• The last syllable of all other words, including the infinitive ending -an and the participial ending -te in verbal derivatives, noun suffixes like -i ”-ish” and -egi, all plural suffixes (-hā, -ān), adjective comparative suffixes (-tar, -tarin), and ordinal-number suffixes (-om).

Paralinguistic Similarities and Differences Between Farsi and English

In Farsi stress falls on the last stem syllable of most words, while in English word stress is not always on the same syllable.

Colloquial Persian

When spoken formally, Iranian Persian is pronounced as written. But colloquial pronunciation as used by all classes makes a number of very common substitutions.

  • Written -ɒn- is nearly always pronounced /-un-/. The only common exceptions are high prestige words, like the Qur'an /ɢoɾʔɒn/, and Iran /iɾɒn/, which are pronounced as written. A few words with -ɒm- are pronounced /-um-/, especially the verb “to come”. 
  • The unstressed direct object suffix marker rɒ is pronounced /ro/, or /o/ after a consonant. 
  • The stems of many verbs have a short colloquial form, especially æst “he/she is” is colloquially pronounced /e/ after a consonant. 
  • The 2nd and 3rd person plural suffixes -id and -ænd become /-in/ and /-æn/, respectively. 
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  • Many frequently-occurring verbs become shortened, such as mixɒhæm “I want” to mixɒm, and mirævæm “I go” to miræm.



Taarof (Iranian Politeness)

  • Taarof is a system of politeness that includes both verbal and non-verbal communication.
  • Iranians protest compliments and attempt to appear vulnerable in public.
  • They will belittle their own accomplishments in an attempt to appear humble, although other Iranians understand that this is merely courtesy and do not take the words at face value.
  • In adherence to taarof, if you are ever offered something, like a tea or sweet, even if you want it, at first decline it until their insistence becomes greater.

Professional Etiquette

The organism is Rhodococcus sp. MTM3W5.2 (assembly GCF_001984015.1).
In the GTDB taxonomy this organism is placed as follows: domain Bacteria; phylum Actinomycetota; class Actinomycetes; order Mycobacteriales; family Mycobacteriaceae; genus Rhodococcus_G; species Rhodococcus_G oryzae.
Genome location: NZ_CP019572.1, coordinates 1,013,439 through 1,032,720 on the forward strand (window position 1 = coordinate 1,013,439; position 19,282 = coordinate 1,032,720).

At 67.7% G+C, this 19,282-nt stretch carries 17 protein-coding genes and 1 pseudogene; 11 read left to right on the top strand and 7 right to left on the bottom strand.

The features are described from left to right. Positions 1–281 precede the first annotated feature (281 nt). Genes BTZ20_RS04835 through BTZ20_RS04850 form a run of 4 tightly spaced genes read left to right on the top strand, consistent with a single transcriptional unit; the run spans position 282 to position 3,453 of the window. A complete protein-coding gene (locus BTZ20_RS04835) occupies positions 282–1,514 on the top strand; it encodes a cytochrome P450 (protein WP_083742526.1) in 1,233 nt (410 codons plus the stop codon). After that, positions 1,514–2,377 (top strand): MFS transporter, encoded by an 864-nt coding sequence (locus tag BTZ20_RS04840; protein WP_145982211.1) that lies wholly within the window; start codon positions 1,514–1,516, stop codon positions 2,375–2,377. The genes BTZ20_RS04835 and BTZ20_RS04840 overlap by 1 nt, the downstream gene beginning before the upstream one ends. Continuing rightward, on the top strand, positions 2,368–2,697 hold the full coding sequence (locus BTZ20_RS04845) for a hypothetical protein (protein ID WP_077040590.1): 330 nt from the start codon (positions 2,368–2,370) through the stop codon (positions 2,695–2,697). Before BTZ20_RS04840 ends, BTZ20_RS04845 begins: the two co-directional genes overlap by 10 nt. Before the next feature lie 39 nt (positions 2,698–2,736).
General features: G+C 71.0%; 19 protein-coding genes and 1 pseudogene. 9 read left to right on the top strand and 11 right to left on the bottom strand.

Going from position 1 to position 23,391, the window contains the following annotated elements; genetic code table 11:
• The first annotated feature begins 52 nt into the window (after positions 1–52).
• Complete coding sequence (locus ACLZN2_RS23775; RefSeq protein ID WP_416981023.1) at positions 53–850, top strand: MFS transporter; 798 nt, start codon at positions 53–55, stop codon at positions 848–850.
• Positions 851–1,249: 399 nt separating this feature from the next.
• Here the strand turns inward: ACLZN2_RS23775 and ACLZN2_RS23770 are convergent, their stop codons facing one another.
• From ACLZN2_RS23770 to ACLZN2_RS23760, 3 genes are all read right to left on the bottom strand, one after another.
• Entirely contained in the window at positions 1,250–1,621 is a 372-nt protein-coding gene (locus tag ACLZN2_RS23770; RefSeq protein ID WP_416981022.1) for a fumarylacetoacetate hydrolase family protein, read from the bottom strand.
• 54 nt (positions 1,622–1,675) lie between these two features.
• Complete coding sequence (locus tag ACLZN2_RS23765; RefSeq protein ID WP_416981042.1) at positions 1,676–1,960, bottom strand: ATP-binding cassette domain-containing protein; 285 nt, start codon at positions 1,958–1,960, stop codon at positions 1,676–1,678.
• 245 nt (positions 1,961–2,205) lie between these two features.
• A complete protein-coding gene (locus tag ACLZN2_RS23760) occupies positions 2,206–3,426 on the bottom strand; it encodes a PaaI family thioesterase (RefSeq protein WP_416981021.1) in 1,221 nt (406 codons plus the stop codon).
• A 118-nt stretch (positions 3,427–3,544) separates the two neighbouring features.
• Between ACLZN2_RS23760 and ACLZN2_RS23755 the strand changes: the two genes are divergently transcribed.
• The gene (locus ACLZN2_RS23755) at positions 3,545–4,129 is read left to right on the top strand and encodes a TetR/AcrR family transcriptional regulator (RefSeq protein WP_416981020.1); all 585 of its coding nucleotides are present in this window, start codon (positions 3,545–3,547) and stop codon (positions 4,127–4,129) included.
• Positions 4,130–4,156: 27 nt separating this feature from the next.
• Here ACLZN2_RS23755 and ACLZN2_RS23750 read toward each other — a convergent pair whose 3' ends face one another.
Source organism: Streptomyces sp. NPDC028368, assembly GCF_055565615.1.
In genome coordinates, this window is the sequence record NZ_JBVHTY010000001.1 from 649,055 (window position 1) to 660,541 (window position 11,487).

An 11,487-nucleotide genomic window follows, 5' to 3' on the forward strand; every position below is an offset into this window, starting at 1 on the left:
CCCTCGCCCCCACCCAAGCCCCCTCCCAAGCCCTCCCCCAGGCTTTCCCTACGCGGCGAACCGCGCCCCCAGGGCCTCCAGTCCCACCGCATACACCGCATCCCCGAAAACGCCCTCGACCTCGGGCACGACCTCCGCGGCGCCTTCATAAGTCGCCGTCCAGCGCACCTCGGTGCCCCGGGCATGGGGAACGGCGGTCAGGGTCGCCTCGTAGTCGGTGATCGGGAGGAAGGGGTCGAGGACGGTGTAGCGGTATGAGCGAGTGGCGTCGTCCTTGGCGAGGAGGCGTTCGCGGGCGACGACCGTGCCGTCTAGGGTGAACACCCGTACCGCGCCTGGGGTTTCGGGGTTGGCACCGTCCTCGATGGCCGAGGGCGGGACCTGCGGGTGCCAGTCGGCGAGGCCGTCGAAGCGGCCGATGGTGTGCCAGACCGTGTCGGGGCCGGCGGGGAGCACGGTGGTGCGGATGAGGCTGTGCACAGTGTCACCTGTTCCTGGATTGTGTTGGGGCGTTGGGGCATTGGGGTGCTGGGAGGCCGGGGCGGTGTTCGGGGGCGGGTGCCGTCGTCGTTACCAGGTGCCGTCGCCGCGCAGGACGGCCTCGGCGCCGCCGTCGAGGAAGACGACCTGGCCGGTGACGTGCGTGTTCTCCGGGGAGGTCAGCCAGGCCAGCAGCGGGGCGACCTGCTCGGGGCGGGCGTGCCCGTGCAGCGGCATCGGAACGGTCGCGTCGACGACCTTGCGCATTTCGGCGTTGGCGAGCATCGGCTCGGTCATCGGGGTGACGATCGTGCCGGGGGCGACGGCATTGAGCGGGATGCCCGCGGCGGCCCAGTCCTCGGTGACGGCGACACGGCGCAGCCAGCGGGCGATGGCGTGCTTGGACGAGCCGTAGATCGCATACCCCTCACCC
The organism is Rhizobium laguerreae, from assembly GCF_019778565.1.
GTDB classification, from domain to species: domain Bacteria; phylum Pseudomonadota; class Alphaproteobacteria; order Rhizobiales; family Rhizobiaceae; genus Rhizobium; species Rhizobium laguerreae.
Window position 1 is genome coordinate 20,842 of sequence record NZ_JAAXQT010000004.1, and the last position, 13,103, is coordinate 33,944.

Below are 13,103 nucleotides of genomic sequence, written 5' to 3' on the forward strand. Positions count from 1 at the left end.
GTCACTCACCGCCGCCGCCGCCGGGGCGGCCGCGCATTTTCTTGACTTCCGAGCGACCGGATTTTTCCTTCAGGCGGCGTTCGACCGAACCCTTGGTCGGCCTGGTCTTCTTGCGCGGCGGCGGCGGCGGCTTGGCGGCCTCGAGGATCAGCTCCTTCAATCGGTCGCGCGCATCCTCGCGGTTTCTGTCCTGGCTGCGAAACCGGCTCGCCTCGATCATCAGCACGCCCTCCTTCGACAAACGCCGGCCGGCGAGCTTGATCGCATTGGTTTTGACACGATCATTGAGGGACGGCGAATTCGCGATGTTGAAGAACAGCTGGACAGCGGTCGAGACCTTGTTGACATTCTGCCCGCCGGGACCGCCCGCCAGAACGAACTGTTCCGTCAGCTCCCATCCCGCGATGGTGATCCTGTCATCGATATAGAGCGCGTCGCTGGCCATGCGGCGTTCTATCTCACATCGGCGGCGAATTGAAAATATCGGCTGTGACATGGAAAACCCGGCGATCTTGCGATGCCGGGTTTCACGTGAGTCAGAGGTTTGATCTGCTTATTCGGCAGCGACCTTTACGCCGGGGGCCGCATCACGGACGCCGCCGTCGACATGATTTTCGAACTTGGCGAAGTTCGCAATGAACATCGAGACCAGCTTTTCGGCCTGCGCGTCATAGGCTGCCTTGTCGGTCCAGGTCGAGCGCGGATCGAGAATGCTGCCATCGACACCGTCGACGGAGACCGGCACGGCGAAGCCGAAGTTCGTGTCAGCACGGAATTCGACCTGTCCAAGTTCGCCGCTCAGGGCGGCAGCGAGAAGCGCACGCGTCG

• Introductions are generally restricted to members of the same sex since men and women socialize separately.
  • Greetings tend to be affectionate. Men kiss other men and women kiss other women at social events. If they meet on the street, a handshake is the more common greeting
  • When Iranians greet each other they take their time and converse about general things. 
  • The most common greeting is “salaam alaykum” or more simply “salaam” (peace). 

If you are invited to an Iranian's house

  • Check to see if the host is wearing shoes. If not, remove yours at the door. 
  • Dress conservatively. 
  • Try to arrive at the invited time. Punctuality is appreciated and seen as a virtue. 
  • Show respect for the elders by greeting them first. 
  • Check to see if your spouse is included in the invitation. Conservative Iranians do not entertain mixed-sex groups. 
  • Expect to be shown into the guests’ room. It is usually lavishly furnished with European furniture. 
  • Shake everyone’s hand individually. 
  • Accept any offer of food or drink. Remember to do ‘taarof’.


According to the CIA World Factbook, from information collected in 2003, 85.6% of males and 73% of females over the age of 15 are literate, Thus 79.4% of the population is literate.

Implications for the SLP

  • Remember that Farsi is written right to left, so one may have to make it explicit that English is written left to right.
  • Be aware that short vowels are not shown when in writing in Farsi, creating certain ambiguities.
  • If a bilingual child is using a Subject-Object-Verb order when speaking English, this may be an overgeneralization from Farsi. 
  • Clinician should be aware that in Farsi adjectives typically follow the nouns they modify while in English they typically precede the noun. 
  • Because word stress falls on the last stem syllable of most words in Farsi, it would not be not uncommon for an English learner to incorrectly place stress on the last syllable of some English words.
  • The English phonemes /w/, /ð/, /θ/, /ŋ/ do not occur in Farsi. Consequently Farsi speakers may find them more difficult to pronounce.
  • Some Iranians may have different views regarding the etiology of diseases and disorders. 
  • Religious practices, such as Ramadan and daily prayer times, should be considered when scheduling appointments. 
  • Since Iranian families generally try to solve problems within the family, they may feel hesitant about seeking outside assistance.
  • The male is head of the family and makes most major domestic and financial decisions. Therefore, be sure his viewpoint is taken into consideration.


Original Contributor: Amy Wahlstrom, Winter term 2007